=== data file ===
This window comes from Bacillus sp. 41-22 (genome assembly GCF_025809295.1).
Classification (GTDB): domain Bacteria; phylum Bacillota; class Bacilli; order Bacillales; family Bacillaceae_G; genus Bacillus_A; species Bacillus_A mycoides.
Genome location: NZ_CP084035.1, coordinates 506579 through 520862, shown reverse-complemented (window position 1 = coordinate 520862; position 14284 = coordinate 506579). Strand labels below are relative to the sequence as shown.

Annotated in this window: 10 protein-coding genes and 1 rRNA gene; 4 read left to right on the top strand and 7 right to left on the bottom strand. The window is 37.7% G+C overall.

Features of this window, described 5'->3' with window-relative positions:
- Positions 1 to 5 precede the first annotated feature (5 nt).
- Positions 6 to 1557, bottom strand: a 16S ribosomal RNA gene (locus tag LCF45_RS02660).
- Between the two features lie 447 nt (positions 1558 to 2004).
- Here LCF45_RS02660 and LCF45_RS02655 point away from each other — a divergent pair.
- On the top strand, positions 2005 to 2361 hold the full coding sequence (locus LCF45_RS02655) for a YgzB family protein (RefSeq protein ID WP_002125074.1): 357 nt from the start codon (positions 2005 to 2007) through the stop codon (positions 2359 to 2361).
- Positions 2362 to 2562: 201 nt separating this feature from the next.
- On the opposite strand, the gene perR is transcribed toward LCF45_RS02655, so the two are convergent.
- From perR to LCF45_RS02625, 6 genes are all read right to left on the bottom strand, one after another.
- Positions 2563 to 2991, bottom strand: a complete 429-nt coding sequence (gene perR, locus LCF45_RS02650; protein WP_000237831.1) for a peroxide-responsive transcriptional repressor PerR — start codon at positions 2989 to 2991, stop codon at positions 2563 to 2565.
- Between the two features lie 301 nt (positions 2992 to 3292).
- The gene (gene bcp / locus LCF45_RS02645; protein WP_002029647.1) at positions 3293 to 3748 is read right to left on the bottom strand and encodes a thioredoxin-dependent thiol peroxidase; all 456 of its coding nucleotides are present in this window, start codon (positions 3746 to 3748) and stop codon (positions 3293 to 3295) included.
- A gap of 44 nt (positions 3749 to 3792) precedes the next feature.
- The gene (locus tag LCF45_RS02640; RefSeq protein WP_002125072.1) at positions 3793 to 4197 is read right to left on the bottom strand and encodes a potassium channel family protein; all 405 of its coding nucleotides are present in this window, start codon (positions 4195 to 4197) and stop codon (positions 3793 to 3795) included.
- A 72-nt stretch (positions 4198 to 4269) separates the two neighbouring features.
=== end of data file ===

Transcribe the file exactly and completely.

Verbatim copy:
This window comes from Bacillus sp. 41-22 (genome assembly GCF_025809295.1).
Classification (GTDB): domain Bacteria; phylum Bacillota; class Bacilli; order Bacillales; family Bacillaceae_G; genus Bacillus_A; species Bacillus_A mycoides.
Genome location: NZ_CP084035.1, coordinates 506579 through 520862, shown reverse-complemented (window position 1 = coordinate 520862; position 14284 = coordinate 506579). Strand labels below are relative to the sequence as shown.

Annotated in this window: 10 protein-coding genes and 1 rRNA gene; 4 read left to right on the top strand and 7 right to left on the bottom strand. The window is 37.7% G+C overall.

Features of this window, described 5'->3' with window-relative positions:
- Positions 1 to 5 precede the first annotated feature (5 nt).
- Positions 6 to 1557, bottom strand: a 16S ribosomal RNA gene (locus tag LCF45_RS02660).
- Between the two features lie 447 nt (positions 1558 to 2004).
- Here LCF45_RS02660 and LCF45_RS02655 point away from each other — a divergent pair.
- On the top strand, positions 2005 to 2361 hold the full coding sequence (locus LCF45_RS02655) for a YgzB family protein (RefSeq protein ID WP_002125074.1): 357 nt from the start codon (positions 2005 to 2007) through the stop codon (positions 2359 to 2361).
- Positions 2362 to 2562: 201 nt separating this feature from the next.
- On the opposite strand, the gene perR is transcribed toward LCF45_RS02655, so the two are convergent.
- From perR to LCF45_RS02625, 6 genes are all read right to left on the bottom strand, one after another.
- Positions 2563 to 2991, bottom strand: a complete 429-nt coding sequence (gene perR, locus LCF45_RS02650; protein WP_000237831.1) for a peroxide-responsive transcriptional repressor PerR — start codon at positions 2989 to 2991, stop codon at positions 2563 to 2565.
- Between the two features lie 301 nt (positions 2992 to 3292).
- The gene (gene bcp / locus LCF45_RS02645; protein WP_002029647.1) at positions 3293 to 3748 is read right to left on the bottom strand and encodes a thioredoxin-dependent thiol peroxidase; all 456 of its coding nucleotides are present in this window, start codon (positions 3746 to 3748) and stop codon (positions 3293 to 3295) included.
- A gap of 44 nt (positions 3749 to 3792) precedes the next feature.
- The gene (locus tag LCF45_RS02640; RefSeq protein WP_002125072.1) at positions 3793 to 4197 is read right to left on the bottom strand and encodes a potassium channel family protein; all 405 of its coding nucleotides are present in this window, start codon (positions 4195 to 4197) and stop codon (positions 3793 to 3795) included.
- A 72-nt stretch (positions 4198 to 4269) separates the two neighbouring features.